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Labor Day has roots in unions

When Marc McQuillen is not working at the General Motors' plant on Westinghouse Boulevard in south Charlotte, you can often find him at his Rock Hill home growing roses, or cycling through downtown, or caring for his 91-year-old mother, Isabelle. He volunteers his free time to causes as diverse as the Second Harvest Food Bank and efforts to allow Sunday alcohol sales in York County.

When Tom Ayers is not at work at the Abitibi-Bowater plant in Catawba, you can find him volunteering his time with Scout Troop 132. He has also been a volunteer firefighter and teacher at York Technical College.

"Whenever someone is in need, I try to help them," he said.

When Bill Wise is not at work at Charlotte Douglas International Airport, you will likely find him outdoors, camping with his family or in the forest hunting, particularly from October to January when it is black powder hunting season.

Today, like most people, they will be celebrating Labor Day.

They are regular guys, your neighbors, the people you see at church or at school or in the line at the grocery store.

But unlike for most people, Labor Day is not just a way to mark the end of summer. McQuillen, Ayers and Wise will stand with pride today, marking the holiday's roots as a day to honor labor unions.

McQuillen, Ayers and Wise are not only union members. They also are, or have been, local union presidents, representing, respectively, local employees for the United Automobile Workers, United Steelworkers and the International Association of Machinists and Aerospace Workers.

Their union jobs don't come with big paychecks or perks.

McQuillen serves without pay as president of Local 2404 Amalgamated at the GM site, which distributes replacement parts to more than 700 General Motors dealers.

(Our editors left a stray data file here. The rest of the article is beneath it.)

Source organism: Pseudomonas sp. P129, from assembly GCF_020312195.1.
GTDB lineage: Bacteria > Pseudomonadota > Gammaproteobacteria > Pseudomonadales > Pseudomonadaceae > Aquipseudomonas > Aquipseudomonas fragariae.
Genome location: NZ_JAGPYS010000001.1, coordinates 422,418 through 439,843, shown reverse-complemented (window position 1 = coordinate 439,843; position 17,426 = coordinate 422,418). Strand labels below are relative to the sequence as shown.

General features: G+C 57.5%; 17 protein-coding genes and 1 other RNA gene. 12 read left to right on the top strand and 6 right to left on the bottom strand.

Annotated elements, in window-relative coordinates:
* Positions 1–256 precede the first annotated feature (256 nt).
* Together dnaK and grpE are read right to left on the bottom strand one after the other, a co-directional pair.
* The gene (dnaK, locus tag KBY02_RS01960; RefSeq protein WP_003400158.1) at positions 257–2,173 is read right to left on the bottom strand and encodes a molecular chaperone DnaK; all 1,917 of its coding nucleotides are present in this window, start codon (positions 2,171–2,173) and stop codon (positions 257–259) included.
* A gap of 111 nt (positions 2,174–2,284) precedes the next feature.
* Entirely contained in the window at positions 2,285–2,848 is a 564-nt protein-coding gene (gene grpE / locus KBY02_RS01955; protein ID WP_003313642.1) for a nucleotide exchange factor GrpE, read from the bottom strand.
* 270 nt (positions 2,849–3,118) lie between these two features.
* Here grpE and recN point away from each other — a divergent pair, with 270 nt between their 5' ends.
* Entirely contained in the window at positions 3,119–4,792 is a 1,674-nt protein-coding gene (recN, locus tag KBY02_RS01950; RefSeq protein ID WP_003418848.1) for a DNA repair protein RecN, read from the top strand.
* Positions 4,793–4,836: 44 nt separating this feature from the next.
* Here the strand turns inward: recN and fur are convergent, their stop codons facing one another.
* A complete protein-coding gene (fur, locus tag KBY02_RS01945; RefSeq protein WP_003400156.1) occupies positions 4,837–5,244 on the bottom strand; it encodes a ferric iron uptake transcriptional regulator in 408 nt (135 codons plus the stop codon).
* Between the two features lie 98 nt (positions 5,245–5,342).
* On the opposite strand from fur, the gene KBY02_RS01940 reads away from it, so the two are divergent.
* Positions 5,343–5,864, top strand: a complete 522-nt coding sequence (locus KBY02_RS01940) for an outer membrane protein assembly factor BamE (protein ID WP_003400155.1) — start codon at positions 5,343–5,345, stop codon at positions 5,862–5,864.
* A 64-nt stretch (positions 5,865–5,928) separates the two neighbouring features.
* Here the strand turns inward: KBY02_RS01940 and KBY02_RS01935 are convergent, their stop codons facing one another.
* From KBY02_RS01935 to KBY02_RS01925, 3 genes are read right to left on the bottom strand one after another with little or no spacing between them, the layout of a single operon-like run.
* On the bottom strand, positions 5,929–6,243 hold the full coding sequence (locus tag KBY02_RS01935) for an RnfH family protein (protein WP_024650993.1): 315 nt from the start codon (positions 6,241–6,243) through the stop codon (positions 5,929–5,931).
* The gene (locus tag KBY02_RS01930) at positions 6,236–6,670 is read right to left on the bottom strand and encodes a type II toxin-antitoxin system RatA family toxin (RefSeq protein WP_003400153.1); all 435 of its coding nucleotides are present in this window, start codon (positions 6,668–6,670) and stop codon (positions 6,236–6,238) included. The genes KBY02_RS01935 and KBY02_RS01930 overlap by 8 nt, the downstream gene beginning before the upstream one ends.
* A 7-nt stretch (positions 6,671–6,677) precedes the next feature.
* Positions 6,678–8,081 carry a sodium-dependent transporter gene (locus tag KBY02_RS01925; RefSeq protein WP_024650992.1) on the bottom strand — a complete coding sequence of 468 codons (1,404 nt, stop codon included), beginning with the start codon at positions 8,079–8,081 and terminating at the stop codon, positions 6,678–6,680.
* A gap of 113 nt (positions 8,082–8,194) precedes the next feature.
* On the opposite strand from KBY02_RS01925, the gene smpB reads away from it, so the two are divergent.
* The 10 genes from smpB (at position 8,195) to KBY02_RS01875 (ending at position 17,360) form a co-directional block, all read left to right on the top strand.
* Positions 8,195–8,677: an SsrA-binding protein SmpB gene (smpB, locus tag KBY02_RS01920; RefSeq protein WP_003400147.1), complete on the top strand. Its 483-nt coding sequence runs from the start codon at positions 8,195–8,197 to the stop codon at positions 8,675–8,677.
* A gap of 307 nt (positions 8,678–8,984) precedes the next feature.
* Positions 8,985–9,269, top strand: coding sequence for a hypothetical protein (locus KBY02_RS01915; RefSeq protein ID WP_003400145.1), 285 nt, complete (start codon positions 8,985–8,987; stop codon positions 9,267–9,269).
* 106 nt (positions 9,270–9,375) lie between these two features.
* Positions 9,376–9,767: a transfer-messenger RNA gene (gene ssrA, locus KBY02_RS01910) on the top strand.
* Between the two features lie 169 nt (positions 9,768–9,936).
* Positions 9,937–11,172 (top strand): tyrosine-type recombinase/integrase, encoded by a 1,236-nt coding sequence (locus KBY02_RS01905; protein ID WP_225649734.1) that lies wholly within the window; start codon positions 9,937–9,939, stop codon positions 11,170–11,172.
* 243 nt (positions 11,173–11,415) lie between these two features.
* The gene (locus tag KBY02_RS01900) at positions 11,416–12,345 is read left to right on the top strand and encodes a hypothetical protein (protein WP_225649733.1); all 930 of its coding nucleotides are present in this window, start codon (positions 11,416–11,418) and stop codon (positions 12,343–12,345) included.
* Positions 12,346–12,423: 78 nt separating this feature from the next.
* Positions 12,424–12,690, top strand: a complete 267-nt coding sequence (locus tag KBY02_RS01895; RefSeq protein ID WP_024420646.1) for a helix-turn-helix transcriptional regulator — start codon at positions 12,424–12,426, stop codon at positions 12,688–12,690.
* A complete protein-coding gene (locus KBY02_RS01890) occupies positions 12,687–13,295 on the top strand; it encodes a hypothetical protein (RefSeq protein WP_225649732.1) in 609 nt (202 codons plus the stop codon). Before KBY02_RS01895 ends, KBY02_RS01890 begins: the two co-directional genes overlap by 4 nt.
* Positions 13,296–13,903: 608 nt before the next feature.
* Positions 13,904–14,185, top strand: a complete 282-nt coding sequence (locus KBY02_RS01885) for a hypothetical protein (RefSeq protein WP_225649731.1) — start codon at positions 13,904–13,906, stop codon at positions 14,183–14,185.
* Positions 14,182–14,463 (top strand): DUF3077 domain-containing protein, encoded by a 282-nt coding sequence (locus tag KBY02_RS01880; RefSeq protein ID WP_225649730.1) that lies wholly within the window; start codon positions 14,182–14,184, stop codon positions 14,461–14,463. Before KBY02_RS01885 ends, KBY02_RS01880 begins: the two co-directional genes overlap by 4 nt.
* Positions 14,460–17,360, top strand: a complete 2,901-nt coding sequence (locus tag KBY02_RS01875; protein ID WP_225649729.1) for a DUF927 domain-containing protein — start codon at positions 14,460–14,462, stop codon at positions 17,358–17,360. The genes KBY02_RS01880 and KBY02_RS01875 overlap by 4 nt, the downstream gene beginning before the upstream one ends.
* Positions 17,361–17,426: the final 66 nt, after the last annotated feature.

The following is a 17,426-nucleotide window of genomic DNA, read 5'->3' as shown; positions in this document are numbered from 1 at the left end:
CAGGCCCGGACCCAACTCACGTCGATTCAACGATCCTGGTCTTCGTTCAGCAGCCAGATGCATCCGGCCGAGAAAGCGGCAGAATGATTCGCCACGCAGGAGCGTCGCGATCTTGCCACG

Ayers served as the president for the maintenance union at Abitibi-Bowater for 12 years before stepping aside this year as he nears retirement. The president of Local 9-925 makes $200 a month.

"You might as well be unpaid because of the amount of time involved," he said.

Wise is not only president of Local 1725 at the airport, but also is the president of the Catawba Central Labor Council, a group composed of union workers and their local stretching from east of Spartanburg to Florence to Winnsboro and all of York County - between 12,000 and 13,000 workers.

Combined they have almost 100 years of union member experience. Each said having unions in York County and the region makes the economy stronger for all workers.

The presence of unions, they said, helps increase local wages, makes sure people are fairly treated and compensated and helps keep companies operating.

Their efforts benefit all workers, regardless of whether they are union members. South Carolina is a right-to-work state; you don't have to join a union as a condition of employment.

Each also tried to dispel what he said are misconceptions about unions.

Expensive benefits - "We pay a good portion of our benefits," McQuillen said.

Overpaid - "We don't want to price ourselves out of a job," Ayers said.

Unions bankrupt companies - The reverse is true, they said.

"We work together to solve problems, not butt heads," McQuillen said.

The best example of that locally was Abitibi-Bowater's recent emergence from Chapter 11 bankruptcy.

When Abitibi-Bowater filed for bankruptcy in April of 2009, there was much uncertainty. With more than 900 workers at the time, closing the Catawba plant would have resulted in economic chaos for the area.

Ayers and Mike Godfried, president of the production local at the plant, were part of the discussions to turn Abitibi-Bowater around.

"Because we had a contract, there were things we didn't lose, our 401K match, holiday pay," Ayers said.

The unions negotiated a 3 percent pay cut. They also gave Abitibi-Bowater ideas on how to make the plant more profitable, Ayers said.

The overall result, said Wise, is that unions promote a healthy community.

By the numbers

153.2 million - number of people 16 years and older employed nationally as of July 2011.

50.2 million - number of people employed in management and professional positions.

16.5 million - number of commuters who leave between midnight and 6 a.m. to get to work.

8.1 million - number of people who work at home.

3.2 million - number of people who commute more than 90 minutes to work. The average commute is 25 minutes.

$47,127 - median income for males in 2009

$36,278 - median income for females in 2009

Source: U.S. Census